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Castro's daughter to speak in New York

HAVANA -- She has her uncle's penchant for speaking her mind. From her father, she inherited a disciplined tenacity.

But Mariela Castro, a mother of three and member of Cuba's most powerful family, has paved her own way in making gay rights her life's cause. And now the 49-year-old daughter of President Raúl Castro is about to make a controversial visit to the United States for a conference on Latin America.

"She has put herself at the forefront of the struggle for rights for the LGBT community," said Gloria A. Careaga Perez, a professor of psychology from the National Autonomous University of Mexico who will be on Mariela Castro's panel Thursday at the San Francisco gathering of the Latin American Studies Association.

On May 29, she is to participate in a talk at the New York Public Library.

Requests to interview Castro were not granted ahead of her trip, and four friends and admirers declined to speak on the record, a symptom of Cubans' deep misgivings about openly discussing members of the Castro family.

But while others are shy of giving their name, Castro has not been, particularly when it comes to her signature issue. She has lobbied for years for her father's government to legalize same-sex marriage, which he has not done. Earlier this month, Castro said the president privately shares her views on gay rights, but she declined to push him to go public.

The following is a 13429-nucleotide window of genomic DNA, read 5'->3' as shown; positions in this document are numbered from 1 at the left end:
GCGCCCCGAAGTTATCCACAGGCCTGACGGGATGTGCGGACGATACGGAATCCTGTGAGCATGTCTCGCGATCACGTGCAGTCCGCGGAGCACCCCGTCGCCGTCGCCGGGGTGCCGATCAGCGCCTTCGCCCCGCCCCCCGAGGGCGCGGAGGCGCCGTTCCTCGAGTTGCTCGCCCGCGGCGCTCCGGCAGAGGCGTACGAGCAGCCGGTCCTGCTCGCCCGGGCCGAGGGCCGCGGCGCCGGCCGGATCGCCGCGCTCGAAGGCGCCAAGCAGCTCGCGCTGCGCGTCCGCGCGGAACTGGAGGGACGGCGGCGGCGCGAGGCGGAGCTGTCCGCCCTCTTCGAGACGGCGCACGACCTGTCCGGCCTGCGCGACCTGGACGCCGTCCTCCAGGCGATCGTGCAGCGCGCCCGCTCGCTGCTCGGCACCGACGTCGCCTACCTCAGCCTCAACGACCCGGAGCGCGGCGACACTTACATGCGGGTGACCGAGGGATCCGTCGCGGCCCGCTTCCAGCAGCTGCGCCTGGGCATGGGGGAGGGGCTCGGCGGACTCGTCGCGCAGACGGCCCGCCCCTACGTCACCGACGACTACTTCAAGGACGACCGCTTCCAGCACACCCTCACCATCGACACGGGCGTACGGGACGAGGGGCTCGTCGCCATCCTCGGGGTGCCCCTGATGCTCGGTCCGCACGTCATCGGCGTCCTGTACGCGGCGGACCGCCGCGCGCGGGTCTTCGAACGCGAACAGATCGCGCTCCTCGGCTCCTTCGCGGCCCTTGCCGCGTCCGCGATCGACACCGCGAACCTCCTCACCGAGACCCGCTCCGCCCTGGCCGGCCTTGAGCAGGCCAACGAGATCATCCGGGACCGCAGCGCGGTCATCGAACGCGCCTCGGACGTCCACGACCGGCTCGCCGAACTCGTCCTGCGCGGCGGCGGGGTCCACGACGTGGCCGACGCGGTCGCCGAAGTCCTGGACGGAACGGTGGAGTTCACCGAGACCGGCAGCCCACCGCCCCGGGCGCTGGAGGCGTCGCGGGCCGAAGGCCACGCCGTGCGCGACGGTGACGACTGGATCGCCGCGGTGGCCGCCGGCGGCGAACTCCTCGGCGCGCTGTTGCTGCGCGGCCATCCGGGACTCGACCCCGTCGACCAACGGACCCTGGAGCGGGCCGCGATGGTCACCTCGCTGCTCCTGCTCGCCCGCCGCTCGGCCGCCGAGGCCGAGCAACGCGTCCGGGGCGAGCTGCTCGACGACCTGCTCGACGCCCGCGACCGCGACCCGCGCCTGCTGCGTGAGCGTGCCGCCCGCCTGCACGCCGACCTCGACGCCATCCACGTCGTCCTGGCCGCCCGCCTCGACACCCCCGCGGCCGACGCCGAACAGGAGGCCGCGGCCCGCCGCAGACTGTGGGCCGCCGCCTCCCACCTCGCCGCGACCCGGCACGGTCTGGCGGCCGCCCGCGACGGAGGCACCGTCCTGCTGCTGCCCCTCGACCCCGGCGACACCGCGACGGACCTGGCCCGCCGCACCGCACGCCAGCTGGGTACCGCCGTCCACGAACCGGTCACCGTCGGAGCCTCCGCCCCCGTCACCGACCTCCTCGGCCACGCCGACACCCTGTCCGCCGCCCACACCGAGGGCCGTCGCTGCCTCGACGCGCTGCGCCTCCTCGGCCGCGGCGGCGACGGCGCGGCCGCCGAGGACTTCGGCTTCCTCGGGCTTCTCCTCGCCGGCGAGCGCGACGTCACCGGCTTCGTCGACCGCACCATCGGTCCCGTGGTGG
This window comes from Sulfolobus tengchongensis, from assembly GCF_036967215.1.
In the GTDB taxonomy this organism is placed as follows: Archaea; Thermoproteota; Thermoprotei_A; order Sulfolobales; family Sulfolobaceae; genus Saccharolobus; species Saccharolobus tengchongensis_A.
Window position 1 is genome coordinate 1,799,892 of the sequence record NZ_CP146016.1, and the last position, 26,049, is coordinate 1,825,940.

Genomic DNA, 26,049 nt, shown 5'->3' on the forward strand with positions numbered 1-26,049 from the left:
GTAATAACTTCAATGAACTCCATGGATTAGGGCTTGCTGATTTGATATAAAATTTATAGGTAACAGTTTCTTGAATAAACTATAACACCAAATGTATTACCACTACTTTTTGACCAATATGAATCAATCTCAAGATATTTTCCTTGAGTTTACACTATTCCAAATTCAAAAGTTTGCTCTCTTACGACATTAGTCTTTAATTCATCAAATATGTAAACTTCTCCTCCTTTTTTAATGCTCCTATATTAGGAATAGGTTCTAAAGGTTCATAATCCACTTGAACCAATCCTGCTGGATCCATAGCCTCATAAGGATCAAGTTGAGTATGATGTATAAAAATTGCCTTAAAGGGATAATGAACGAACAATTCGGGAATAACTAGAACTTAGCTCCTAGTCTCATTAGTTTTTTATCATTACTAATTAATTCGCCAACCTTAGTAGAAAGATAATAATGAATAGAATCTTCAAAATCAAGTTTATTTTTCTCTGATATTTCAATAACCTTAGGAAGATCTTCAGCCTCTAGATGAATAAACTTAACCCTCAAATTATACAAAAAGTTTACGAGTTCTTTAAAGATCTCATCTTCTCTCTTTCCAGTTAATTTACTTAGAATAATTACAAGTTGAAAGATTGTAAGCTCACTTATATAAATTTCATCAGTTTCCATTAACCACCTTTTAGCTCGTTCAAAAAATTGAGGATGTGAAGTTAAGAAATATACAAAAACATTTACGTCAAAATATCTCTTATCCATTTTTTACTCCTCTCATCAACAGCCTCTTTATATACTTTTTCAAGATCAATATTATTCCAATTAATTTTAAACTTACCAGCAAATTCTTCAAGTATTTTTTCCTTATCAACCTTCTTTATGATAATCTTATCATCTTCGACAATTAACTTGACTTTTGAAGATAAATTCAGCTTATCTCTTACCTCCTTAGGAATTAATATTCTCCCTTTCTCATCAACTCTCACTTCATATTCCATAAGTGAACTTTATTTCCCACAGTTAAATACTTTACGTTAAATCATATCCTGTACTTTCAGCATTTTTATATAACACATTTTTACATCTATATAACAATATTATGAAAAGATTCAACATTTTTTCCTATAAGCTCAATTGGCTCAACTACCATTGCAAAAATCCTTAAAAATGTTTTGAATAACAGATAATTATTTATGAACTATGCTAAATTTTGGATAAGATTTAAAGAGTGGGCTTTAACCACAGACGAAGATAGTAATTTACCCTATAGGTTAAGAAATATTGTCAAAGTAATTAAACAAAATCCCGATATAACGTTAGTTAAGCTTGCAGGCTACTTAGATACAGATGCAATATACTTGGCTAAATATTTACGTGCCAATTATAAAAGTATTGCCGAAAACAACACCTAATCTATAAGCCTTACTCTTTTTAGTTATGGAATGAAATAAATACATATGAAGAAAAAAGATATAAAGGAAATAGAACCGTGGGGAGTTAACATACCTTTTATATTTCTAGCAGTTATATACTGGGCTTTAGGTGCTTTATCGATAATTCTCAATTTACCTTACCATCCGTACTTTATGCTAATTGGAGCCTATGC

While she has no doubt benefited from her surname, Castro says it has always been important to her to have a separate identity.

"I never wanted any part of that, 'the daughter of . . .' " she said several years ago at a book launch in Havana. "I despise people who get on that kind of carriage, and I love myself very much for not doing so. I never did, and I never will."

No matter how much Castro desires to set her own course, controversy will follow her on her trip to San Francisco, precisely because of her father and uncle, both reviled by many Cuban-Americans and enemies of Washington for more than half a century.

When word came last week that the State Department had issued an entry visa to Castro and 60 other Cuban scholars, Cuban-American politicians were quick to pounce. Florida Sen. Marco Rubio accused her of bringing a campaign of anti-Americanism to U.S. shores, while New Jersey Sen. Robert Menendez said he was "indignant" about her visit.

They and others noted that U.S. rules prohibit Communist Party members and other high Cuban officials from entry without special dispensation. While Mariela Castro is not officially part of the government, her personal ties to Cuban leaders are clearly evident.

In San Francisco, Castro is to meet with the local LGBT community, and will chair the panel.

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